Brownwood woman shares story of immigrant past, success
BROWNWOOD, Texas - Sen. Ted Cruz and Gov. Greg Abbott applauded the U.S Supreme Court's split decision on immigration Thursday. The decision sent President Obama's 2014 executive action on immigration back to a lower court, where a judge ruled against the president.
This decision could affect the future of the estimated 1.7 million undocumented immigrants living in Texas. Etla Van Horne understands their struggle very well. She's a permanent U.S. resident living in Brownwood, but she's originally from Panama.
"When my husband died, I had a [nursing] license," she said. "I thought, ‘Ok, my kids want to stay in [Mexico], maybe I could get a job.' So I came over the border and looked for a job."
She instead ended up finding a job at a university in Mexico as a nursing instructor. But her dream was to live and teach in the United States.
"That's the beauty of teaching in nursing ... you're doing more," she said. "You're preparing more nurses."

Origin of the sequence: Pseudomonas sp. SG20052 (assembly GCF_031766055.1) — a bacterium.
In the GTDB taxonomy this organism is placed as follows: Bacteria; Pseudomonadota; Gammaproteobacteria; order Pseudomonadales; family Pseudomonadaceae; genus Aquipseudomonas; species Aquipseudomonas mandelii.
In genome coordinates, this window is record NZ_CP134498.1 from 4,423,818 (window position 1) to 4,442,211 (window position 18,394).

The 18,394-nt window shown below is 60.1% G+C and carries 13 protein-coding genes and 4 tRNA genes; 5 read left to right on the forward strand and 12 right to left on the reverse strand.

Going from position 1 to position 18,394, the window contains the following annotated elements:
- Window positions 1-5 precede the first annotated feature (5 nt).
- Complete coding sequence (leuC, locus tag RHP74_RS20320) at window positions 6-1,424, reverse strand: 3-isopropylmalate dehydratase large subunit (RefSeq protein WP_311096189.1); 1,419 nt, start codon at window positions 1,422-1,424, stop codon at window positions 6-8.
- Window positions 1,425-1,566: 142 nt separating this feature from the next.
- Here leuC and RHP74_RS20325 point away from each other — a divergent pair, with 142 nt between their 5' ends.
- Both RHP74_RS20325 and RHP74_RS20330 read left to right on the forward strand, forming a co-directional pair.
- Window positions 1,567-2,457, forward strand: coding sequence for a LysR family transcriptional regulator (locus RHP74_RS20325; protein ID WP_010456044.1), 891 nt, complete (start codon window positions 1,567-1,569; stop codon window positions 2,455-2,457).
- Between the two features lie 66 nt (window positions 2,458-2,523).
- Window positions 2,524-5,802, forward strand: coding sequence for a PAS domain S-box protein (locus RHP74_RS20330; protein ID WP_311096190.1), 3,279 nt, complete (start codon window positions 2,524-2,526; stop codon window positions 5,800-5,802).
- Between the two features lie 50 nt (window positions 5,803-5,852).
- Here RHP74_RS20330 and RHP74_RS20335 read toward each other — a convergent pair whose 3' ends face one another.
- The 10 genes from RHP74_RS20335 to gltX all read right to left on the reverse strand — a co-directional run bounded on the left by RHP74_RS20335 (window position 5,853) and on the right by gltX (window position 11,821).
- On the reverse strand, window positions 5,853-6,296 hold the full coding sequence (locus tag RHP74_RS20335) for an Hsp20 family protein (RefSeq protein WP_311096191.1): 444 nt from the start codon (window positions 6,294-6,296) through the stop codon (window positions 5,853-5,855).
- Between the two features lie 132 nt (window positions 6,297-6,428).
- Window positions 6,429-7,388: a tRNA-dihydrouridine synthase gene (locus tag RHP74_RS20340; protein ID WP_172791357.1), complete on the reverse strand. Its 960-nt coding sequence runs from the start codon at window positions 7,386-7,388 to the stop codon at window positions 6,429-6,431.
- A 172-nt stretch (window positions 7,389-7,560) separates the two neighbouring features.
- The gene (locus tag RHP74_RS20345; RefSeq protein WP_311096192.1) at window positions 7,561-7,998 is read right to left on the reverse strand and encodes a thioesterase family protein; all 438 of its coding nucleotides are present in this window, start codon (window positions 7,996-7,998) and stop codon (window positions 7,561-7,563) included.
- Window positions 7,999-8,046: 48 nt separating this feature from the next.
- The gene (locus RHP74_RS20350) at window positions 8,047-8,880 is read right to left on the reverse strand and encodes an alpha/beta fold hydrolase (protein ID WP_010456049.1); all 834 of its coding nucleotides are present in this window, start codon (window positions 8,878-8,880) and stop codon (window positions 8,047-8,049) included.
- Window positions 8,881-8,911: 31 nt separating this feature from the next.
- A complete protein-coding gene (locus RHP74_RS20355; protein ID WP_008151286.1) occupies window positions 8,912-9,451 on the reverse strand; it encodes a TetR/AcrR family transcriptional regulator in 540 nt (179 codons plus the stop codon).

Van Horne eventually received a work visa in 2003 that brought her to Texas. She taught at a university near Fort Worth, but once the visa expired, she returned home.
"I [didn't] want to be illegal in this country," she said. "I thought about the future, if I needed to fix my [immigration] papers, that [would] count against me."
Van Horne returned to Texas in 2011 after landing a teaching job at Ranger College's nursing school. She became a permanent resident of the U.S. that year and recently applied for her citizenship.
She hopes to get the results of her citizenship in July and wants to bring her daughter from Mexico.